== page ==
Difference between revisions of "Working in BC"
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===Family responsibility leave===
===Family responsibility leave===
An employee is entitled to up to
An employee is entitled to up to days of unpaid leave during each employment year to meet responsibilities related to: the care, health or education of immediate family .
Revision as of 16:56, 1 June 2019
|This page is used in the Working in BC Lesson Module, a law-related ESL lesson for newcomers to Canada.|
This section looks at laws that apply to the workplace in British Columbia.
- 1 BC employment standards
- 2 Losing your job
- 3 Leave
- 4 Termination of employment
- 5 Belonging to a union
- 6 Getting hurt on the job
- 7 Employment Insurance (EI)
- 8 Discrimination in employment
BC employment standards
In BC there is a law to protect you and your basic rights as a worker. It is called the Employment Standards Act. This law protects most workers.
The Employment Standards Act and Regulations under the Act set minimum standards for working conditions in most workplaces in British Columbia and governs:
- certain aspects of hiring,
- the minimum wage rate,
- hours of work and overtime,
- statutory holidays (and pay),
- certain leaves of absence (including pregnancy leave),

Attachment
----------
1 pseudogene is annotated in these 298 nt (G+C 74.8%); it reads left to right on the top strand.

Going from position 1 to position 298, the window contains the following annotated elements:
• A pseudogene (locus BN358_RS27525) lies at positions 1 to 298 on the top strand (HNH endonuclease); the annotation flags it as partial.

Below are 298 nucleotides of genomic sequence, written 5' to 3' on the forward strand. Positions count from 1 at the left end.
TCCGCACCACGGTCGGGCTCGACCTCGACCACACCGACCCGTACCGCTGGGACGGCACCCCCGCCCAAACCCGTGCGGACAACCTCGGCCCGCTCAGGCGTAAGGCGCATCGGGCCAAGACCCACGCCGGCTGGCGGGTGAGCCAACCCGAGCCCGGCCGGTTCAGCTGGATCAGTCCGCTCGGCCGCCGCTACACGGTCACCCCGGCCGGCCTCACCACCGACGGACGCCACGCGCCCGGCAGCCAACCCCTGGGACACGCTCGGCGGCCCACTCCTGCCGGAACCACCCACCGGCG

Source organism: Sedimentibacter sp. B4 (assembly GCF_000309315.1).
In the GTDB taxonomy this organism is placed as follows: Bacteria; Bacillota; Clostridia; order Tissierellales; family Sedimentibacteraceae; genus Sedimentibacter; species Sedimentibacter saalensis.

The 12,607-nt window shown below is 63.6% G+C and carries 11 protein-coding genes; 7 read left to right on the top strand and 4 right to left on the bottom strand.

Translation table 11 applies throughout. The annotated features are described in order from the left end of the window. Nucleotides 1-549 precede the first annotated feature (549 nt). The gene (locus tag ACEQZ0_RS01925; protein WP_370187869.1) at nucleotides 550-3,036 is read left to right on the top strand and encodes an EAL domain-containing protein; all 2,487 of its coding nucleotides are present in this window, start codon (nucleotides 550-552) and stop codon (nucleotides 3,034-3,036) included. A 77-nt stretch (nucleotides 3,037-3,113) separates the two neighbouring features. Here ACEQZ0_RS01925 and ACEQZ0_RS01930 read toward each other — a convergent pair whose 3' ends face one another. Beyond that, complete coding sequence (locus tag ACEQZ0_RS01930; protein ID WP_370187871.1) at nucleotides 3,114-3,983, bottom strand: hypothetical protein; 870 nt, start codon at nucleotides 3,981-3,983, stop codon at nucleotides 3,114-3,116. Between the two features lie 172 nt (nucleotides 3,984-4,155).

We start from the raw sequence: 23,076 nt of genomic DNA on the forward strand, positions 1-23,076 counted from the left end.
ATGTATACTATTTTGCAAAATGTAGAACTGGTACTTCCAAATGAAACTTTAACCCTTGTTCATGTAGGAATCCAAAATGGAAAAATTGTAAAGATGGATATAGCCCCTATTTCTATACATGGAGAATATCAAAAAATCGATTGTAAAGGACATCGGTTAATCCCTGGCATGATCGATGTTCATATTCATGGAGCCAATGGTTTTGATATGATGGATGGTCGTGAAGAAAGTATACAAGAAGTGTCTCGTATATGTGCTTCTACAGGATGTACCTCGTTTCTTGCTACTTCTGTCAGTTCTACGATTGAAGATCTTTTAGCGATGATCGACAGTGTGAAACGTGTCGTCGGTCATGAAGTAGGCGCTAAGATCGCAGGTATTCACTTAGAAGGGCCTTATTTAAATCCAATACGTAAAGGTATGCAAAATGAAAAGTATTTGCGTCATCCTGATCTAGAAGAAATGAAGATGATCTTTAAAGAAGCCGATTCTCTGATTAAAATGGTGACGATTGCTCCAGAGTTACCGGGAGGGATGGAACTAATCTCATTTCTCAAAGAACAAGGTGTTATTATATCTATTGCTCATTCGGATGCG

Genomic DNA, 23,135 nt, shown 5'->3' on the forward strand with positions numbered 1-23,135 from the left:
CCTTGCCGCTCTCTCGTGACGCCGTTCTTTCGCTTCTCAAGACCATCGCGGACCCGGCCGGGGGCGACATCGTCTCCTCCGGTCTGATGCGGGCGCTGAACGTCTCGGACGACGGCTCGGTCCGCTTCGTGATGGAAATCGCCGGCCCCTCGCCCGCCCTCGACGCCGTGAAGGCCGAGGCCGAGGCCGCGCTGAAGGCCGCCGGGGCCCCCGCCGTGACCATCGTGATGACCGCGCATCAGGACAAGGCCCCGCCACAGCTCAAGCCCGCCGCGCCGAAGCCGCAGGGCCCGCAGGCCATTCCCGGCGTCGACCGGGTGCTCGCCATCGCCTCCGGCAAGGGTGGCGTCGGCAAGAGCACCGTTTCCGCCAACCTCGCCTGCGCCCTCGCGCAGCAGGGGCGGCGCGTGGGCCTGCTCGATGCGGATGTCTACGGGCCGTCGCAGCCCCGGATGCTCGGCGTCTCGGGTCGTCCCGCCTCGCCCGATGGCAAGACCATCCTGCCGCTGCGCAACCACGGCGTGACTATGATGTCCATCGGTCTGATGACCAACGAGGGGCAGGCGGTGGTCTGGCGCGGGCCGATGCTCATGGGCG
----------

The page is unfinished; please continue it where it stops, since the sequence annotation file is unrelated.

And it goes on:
- annual vacation (and pay), and
- ending employment.
The Employment Standards Branch is responsible for labour and employment law in the province, including the BC Employment Standards Act and Regulations under the Act.
Farm workers are protected by some but not all sections of the Employment Standards Act. The Act excludes some workers, including veterinarians, lawyers, babysitters and students.
A collective agreement between an employer and a union may replace certain sections for unionized employees. For more information, contact the Employment Standards Branch.
The Employment Standards Branch has a range of useful information materials about the Employment Standards Act. For more information, contact:
- Employment Standards Branch
- Ministry of Jobs, Tourism & Skills Training and Responsible for Labour
Accepting a job
When you accept a job, you enter into a legal agreement (or contract) with your employer. Your employer agrees to pay you a wage and provide other benefits and entitlements in return for your work.
There is a minimum wage law for most jobs. Each province sets a minimum wage, which is the lowest amount of money the employer may pay you for your work. As of June 1, 2019, the general minimum wage in BC is $13.85 per hour. Special minimum wage rates apply for some jobs, such as liquor servers and farm workers who pick crops by hand. The Employment Standards Branch provides details. The rates change from time to time.
Both full-time and part-time workers have the right to minimum wage.
Hours of work
Unless you have an averaging agreement with your employer (described in the next paragraph), your employer must pay you overtime after eight hours of work in one day, or more than 40 regular hours in one week.
If you agree, your employer may establish a "time bank" in which your overtime entitlement would be saved up and paid out at a later date. For more information, read the section called “Overtime Pay” or access the factsheet on the Employment Standards Branch website at www.labour.gov.bc.ca/esb.